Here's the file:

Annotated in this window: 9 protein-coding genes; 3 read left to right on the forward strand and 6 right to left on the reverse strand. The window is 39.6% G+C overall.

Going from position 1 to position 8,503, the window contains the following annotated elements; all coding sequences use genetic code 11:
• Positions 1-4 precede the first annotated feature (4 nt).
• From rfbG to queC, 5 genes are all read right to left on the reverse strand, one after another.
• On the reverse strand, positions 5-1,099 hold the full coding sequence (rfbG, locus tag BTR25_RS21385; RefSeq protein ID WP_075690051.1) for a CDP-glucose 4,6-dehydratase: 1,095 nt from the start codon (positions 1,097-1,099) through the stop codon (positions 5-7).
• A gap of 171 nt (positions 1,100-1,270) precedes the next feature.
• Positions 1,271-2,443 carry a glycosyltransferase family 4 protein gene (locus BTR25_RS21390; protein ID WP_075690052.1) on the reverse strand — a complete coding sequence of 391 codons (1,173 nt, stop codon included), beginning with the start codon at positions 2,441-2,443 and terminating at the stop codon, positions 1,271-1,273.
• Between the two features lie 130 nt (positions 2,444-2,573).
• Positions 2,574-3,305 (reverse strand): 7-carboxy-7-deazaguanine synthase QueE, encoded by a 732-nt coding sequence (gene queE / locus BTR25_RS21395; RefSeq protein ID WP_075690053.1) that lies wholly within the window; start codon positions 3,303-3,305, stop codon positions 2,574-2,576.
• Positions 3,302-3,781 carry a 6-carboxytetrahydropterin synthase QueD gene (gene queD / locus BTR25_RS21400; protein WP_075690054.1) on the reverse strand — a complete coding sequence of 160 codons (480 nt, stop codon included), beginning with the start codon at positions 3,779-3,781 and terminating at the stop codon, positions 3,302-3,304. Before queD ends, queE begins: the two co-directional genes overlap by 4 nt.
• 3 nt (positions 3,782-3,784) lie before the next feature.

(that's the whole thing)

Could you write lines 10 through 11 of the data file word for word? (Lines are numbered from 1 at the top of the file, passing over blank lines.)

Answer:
• Positions 3,302-3,781 carry a 6-carboxytetrahydropterin synthase QueD gene (gene queD / locus BTR25_RS21400; protein WP_075690054.1) on the reverse strand — a complete coding sequence of 160 codons (480 nt, stop codon included), beginning with the start codon at positions 3,779-3,781 and terminating at the stop codon, positions 3,302-3,304. Before queD ends, queE begins: the two co-directional genes overlap by 4 nt.
• 3 nt (positions 3,782-3,784) lie before the next feature.